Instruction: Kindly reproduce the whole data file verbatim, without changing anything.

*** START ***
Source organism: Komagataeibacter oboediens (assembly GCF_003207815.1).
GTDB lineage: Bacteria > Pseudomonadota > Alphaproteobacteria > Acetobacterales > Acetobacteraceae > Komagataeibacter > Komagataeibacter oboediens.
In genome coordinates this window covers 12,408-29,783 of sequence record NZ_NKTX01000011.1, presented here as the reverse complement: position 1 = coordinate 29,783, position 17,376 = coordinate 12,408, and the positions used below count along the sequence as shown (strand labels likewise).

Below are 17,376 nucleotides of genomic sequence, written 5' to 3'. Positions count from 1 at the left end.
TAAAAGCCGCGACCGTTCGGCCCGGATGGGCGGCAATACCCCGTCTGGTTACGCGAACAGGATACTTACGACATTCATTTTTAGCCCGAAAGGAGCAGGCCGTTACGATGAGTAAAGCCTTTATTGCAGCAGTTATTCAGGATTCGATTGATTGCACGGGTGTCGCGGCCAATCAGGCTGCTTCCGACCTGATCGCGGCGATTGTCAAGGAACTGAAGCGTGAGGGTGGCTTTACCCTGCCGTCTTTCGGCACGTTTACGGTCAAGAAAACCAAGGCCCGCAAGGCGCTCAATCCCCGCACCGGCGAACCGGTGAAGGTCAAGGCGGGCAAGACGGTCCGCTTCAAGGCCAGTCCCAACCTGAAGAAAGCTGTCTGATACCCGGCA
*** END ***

Source organism: Komagataeibacter oboediens (assembly GCF_003207815.1).
GTDB lineage: Bacteria > Pseudomonadota > Alphaproteobacteria > Acetobacterales > Acetobacteraceae > Komagataeibacter > Komagataeibacter oboediens.
In genome coordinates this window covers 12,408-29,783 of sequence record NZ_NKTX01000011.1, presented here as the reverse complement: position 1 = coordinate 29,783, position 17,376 = coordinate 12,408, and the positions used below count along the sequence as shown (strand labels likewise).

Below are 17,376 nucleotides of genomic sequence, written 5' to 3'. Positions count from 1 at the left end.
TAAAAGCCGCGACCGTTCGGCCCGGATGGGCGGCAATACCCCGTCTGGTTACGCGAACAGGATACTTACGACATTCATTTTTAGCCCGAAAGGAGCAGGCCGTTACGATGAGTAAAGCCTTTATTGCAGCAGTTATTCAGGATTCGATTGATTGCACGGGTGTCGCGGCCAATCAGGCTGCTTCCGACCTGATCGCGGCGATTGTCAAGGAACTGAAGCGTGAGGGTGGCTTTACCCTGCCGTCTTTCGGCACGTTTACGGTCAAGAAAACCAAGGCCCGCAAGGCGCTCAATCCCCGCACCGGCGAACCGGTGAAGGTCAAGGCGGGCAAGACGGTCCGCTTCAAGGCCAGTCCCAACCTGAAGAAAGCTGTCTGATACCCGGCA